Over the past several decades, organizations across industries have spent countless dollars on information security awareness training, the rationale being that investment in people – their biggest asset – will translate into stronger security protocols and better compliance among staffers. However, successfully changing behavior entails far more than training, and it all hinges on systemizing security.
In 2015 we’re going to witness a significant shift from merely promoting awareness to creating solutions and building them into the way that organizations do business. Currently an organization’s biggest risk factor with respect to data security is its people – and solutions and processes will evolve to address this issue.
The problem with data security solutions generally is that they’re complicated to use and easy to bypass on an individual employee level. And, with respect to email security, the level of risk is perceived as minimal. Read more ›
It’s that time of year when email inboxes are flooded with messages from scores of retailers looking to capture sales during the critical holiday shopping season. Consumers are overwhelmed with both the volume of email and the intricacies of the glut of different offers to sort through. And then there are the receipts for the items that have been purchased along with shipping documentation and other correspondence.
With all of the clutter in the inbox from recognizable, friendly brands, even the most vigilant email users can fall prey to fraud. Sophisticated phishing scams trade on brand familiarity, and if a customer has browsed a brand’s website or made a recent purchase, a fraudulent email seemingly sent by that retailer won’t seem out of the ordinary. The open rates for transactional emails hover at around 40% – about twice the rate for marketing emails. And, because these emails are expected and opened at substantially higher rates, fraud perpetrators frequently use a mocked up transactional email to hook their phish. When an email user receives the fraudulent transactional email, opens it, and clicks on a link or provides “verification” around transactional details, the damage is done. Read more ›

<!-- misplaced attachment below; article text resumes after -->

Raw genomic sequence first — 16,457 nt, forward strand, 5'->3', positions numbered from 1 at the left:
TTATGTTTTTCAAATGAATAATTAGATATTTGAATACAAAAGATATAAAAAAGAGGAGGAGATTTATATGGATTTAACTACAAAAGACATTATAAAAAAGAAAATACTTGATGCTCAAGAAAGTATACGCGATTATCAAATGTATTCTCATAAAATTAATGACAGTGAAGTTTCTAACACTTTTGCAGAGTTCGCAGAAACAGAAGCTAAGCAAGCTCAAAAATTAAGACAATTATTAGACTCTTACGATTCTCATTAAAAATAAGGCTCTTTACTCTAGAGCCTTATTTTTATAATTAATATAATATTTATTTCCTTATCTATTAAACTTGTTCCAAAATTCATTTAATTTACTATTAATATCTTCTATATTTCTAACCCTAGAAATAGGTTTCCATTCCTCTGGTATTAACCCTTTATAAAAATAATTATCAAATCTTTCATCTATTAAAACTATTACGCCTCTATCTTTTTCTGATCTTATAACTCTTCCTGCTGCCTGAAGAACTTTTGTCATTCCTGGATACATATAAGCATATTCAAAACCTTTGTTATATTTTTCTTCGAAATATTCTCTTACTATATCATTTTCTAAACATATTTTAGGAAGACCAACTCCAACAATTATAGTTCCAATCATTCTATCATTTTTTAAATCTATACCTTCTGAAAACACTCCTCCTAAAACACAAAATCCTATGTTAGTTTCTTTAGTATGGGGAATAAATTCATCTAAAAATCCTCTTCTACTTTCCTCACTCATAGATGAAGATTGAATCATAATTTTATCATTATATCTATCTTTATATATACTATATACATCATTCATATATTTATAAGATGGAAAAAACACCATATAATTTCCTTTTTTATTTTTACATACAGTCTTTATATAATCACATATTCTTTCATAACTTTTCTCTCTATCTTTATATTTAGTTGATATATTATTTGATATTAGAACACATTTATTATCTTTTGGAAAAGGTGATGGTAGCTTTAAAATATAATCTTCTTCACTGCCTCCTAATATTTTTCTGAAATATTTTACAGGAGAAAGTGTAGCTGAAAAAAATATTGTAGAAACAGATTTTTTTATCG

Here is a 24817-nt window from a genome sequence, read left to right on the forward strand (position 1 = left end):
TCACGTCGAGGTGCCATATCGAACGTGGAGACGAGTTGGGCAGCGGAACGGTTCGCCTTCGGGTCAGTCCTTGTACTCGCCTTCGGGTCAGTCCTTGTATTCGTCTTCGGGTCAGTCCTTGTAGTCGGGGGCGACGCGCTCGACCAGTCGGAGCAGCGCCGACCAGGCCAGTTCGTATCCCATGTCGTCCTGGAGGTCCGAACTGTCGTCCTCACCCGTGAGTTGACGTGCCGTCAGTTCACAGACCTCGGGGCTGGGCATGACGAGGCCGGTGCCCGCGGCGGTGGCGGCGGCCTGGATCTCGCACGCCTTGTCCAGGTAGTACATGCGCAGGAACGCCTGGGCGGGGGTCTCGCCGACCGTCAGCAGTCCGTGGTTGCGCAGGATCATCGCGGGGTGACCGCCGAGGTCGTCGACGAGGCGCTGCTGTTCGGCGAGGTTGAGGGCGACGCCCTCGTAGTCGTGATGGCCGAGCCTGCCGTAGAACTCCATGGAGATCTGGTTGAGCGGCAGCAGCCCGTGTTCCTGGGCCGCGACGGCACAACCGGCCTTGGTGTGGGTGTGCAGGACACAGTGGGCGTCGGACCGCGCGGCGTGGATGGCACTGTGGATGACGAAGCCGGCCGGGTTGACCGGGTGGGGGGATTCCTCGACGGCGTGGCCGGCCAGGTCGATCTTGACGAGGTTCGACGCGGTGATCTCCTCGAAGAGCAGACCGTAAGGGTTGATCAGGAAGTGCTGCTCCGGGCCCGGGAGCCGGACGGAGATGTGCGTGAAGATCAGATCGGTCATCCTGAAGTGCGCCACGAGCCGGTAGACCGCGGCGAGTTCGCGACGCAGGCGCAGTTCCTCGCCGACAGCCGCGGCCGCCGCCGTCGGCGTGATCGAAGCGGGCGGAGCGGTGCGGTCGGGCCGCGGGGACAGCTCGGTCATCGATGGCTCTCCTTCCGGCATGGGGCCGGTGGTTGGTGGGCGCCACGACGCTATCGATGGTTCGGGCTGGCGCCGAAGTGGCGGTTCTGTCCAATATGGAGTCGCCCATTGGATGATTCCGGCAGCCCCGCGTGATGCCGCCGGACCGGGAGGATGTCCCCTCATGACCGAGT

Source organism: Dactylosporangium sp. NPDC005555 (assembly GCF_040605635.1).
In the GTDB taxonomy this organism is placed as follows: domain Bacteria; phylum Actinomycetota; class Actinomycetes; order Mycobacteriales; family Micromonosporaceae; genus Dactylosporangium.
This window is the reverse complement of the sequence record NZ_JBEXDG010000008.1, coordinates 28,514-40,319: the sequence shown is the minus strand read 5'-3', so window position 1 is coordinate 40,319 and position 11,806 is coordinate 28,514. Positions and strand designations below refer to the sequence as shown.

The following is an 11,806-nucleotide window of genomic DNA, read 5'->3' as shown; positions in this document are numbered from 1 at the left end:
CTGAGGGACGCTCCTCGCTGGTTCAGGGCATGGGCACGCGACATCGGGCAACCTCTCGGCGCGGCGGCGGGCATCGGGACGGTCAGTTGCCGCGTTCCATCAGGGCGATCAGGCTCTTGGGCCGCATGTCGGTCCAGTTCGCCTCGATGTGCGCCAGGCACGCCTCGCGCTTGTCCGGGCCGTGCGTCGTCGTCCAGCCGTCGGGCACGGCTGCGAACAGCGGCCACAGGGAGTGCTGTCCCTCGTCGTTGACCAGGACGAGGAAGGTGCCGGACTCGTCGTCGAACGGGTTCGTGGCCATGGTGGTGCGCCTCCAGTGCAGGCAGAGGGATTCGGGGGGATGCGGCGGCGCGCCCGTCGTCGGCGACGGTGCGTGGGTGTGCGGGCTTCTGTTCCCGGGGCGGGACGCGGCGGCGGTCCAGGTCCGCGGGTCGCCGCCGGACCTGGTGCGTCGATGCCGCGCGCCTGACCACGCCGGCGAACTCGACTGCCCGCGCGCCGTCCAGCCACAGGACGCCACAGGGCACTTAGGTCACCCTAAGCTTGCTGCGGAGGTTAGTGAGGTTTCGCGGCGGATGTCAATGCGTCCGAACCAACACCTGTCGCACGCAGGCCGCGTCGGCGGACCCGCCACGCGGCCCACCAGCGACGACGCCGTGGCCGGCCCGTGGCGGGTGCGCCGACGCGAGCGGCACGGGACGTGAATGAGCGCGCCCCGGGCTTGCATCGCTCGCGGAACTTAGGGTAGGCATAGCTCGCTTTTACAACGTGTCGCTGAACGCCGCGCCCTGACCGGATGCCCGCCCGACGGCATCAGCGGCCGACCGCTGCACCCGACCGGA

There are two schools of thought on IT security training. There are those that believe that training employees on IT security risks and protocols is a worthwhile expenditure and there are those who think it’s a waste of time and dollars. Most organizations, however, fall somewhere in the middle – the question isn’t a matter of training or no training but rather how much and what kind of training is necessary.
In some industries – like health care and financial services – training requirements are subject to regulatory compliance mandates. For those industries exempt from these requirements, it’s up to the organization to determine what level and kind of training is appropriate and how much and where they’re willing to spend. Read more ›
Within most organizations, the nuts and bolts around email security flies under the radar screen – nobody outside the IT group thinks about it until there’s a problem. While most folks are aware of the risks associated with unsecure email, it’s unfortunately generally perceived that these risks are minimal enough to throw caution to the wind. However, when an actual breach does occur, the damage can be devastating. What are the top three threats around email security that keep email experts up at night?
Employee error is the number one cause of email security breach, and it’s hardly surprising since mistakes happen all the time. It can be as simple as sending an email containing sensitive personal information to the wrong person – and just about everyone with an email account has either sent or received an email intended for another recipient at one time or another. Read more ›
Most people discover that their email account has been hacked well after the fact. While it’s embarrassing to field calls, text messages and emails from well-intentioned friends expressing concern that you are stranded in Nigeria and in desperate need of $500, embarrassment is only the tip of the iceberg. Hackers can change your passwords so you can no longer access your accounts or retrieve your messages, and they can delete your contacts and correspondence.
Once you become aware that your email account has been hacked, the protocols around damage control are straightforward and critically important. Read more ›
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Posted in Data Security